Remote access of corporate networks can be a pain for employees and IT managers.
Employees have to remember their smart cards or type user names and passwords every time they want to log on, and IT pros have to deal with a variety of VPN clients, concentrators, and routers. A new feature in Windows Server 2008 R2 and Windows 7, DirectAccess, does away with most of that pain, though it requires companies to invest in a number of new technologies.
When an employee or IT pro setting up Windows 7 first logs in to the network with Windows Server 2008 R2 on the back end, DirectAccess saves the user name and password. From then on, the OS will recognize when the user is online and automatically open a DirectAccess session with the corporate network using IPv6-over-IPSec. When connection drops and comes back again, the employee automatically connects back to the corporate network. In short, DirectAccess lets employees connect automatically to the network without having to use a VPN client or enter any user name or password.
At first glance, this may raise security concerns, but those might be mollified by a few features. First, DirectAccess supports two-factor authentication, so smart cards (supported by default) or biometrics (would require third-party software) could still be used as a prerequisite for logging onto the network. Second, DirectAccess sessions are encrypted either between the client and the DirectAccess server or entirely end to end. DirectAccess can also use split tunneling, where all intranet traffic is routed back to the corporate network but Internet traffic isn't, and supports other Microsoft security technologies like NAP and Forefront gateways.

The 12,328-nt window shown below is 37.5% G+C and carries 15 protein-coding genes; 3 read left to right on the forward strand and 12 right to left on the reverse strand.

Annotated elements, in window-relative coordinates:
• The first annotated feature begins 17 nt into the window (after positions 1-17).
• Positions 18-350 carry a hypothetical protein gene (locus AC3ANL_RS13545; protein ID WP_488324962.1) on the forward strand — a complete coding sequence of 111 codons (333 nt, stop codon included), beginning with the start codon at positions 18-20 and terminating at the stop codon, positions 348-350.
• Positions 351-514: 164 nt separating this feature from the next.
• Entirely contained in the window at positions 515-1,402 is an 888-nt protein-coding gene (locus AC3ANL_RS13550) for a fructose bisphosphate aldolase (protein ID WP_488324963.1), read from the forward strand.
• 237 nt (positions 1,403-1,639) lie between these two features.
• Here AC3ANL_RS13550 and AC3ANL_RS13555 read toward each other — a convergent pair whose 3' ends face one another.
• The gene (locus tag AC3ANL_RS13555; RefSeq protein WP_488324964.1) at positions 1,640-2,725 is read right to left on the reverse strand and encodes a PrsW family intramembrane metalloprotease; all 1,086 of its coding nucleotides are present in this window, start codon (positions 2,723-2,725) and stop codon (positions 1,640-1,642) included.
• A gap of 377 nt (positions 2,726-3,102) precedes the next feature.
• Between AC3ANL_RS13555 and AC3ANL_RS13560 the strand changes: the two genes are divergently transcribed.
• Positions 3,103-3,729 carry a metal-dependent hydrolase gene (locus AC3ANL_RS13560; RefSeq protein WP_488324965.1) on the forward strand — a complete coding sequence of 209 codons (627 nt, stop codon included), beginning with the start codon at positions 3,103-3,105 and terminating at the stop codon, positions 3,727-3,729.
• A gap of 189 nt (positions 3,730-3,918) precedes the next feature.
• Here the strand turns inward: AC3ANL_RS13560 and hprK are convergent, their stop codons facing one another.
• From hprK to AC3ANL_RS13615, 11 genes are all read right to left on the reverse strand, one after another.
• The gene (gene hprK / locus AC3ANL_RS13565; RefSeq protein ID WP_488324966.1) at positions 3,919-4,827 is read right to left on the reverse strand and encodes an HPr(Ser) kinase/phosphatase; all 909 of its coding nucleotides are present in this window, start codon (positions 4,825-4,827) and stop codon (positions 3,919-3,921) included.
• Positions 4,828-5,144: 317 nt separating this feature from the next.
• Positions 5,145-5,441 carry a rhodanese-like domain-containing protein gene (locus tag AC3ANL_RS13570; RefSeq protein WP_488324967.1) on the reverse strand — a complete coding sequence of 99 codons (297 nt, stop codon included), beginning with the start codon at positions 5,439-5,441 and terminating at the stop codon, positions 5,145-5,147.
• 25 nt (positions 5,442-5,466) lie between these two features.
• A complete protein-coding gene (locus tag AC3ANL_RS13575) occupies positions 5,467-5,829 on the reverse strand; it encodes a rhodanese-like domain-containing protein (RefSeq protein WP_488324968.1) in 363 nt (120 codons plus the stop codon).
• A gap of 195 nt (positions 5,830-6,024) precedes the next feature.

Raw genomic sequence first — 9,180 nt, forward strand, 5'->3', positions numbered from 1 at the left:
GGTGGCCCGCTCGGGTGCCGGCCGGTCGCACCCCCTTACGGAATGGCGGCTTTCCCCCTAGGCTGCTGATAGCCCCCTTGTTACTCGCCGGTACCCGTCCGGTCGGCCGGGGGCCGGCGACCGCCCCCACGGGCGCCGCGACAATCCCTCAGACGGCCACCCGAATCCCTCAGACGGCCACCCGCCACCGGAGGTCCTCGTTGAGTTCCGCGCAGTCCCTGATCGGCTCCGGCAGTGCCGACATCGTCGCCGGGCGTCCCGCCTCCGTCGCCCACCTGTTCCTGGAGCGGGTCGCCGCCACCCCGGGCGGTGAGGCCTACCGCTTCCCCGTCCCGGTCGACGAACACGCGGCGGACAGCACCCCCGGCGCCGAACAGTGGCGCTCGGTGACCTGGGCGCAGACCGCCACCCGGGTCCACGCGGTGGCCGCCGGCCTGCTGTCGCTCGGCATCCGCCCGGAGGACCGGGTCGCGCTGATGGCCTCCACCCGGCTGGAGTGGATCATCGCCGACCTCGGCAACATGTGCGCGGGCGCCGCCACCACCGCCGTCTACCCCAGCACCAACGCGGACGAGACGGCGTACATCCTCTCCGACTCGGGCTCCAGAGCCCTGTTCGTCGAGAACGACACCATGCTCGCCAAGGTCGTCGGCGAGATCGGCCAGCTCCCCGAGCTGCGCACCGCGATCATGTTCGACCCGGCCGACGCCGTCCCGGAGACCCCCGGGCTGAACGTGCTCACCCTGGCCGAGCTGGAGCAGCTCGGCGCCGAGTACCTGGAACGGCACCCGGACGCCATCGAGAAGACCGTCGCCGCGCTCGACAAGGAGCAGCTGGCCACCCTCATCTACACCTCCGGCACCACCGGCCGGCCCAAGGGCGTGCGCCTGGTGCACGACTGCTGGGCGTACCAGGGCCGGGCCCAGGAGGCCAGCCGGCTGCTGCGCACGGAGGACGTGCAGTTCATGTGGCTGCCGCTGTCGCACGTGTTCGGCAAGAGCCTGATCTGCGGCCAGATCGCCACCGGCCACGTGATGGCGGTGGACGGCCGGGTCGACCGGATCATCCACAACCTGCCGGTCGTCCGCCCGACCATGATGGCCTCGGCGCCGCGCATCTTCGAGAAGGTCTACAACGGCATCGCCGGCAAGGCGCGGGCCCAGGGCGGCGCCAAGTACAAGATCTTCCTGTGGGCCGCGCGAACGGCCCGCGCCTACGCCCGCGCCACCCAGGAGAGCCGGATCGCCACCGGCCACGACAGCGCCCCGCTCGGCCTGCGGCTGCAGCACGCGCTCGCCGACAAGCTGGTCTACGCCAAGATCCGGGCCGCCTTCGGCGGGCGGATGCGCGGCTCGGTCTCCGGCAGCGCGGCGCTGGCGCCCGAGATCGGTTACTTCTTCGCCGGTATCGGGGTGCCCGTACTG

On the server side, IT pros set up a DirectAccess server running on Windows Server 2008 R2. The server authenticates users and allows IT admins to use wizards to manage things like security, user names and passwords, group policy, and remote patching of employee PCs. Since employees are always logged in to the corporate network rather than only logging in manually, Ward Ralston, a Microsoft technical product manager for Windows Server, said in an interview, DirectAccess works as a way to let admins update at any time rather than only when employees log in to the VPN themselves. That way, updates can be pushed through more frequently and with less pain to the end user.
There are a number of scenarios where DirectAccess wouldn't be appropriate, such as when employees use their own PCs to access corporate resources.
"This really is meant to replace the traditional VPN going forward, but I can still see a scenario where a corporation would want to keep a VPN on standby for legacy clients or other interactions," Ralston said.
And while DirectAccess could cut off some of the management and usability pain of VPNs, it will require companies to use both Windows Server 2008 R2 and Windows 7 as well as technologies like IPv6.
"You need to use a lot of stuff on the back end to do this," Microsoft's Bill Hilf, manager of Windows Server marketing and platform strategy, said in an interview. With the next versions of Windows not slated for release until about the end of next year, most companies likely wouldn't even begin using these features in a big way until probably the end of 2010 at the earliest, when real widespread deployment of Windows Server 2008 R2 and Windows 7 will likely begin. However, VPNs have long been a thorn in the side of many an employee and IT manager, and DirectAccess could well be a welcome change even two years out.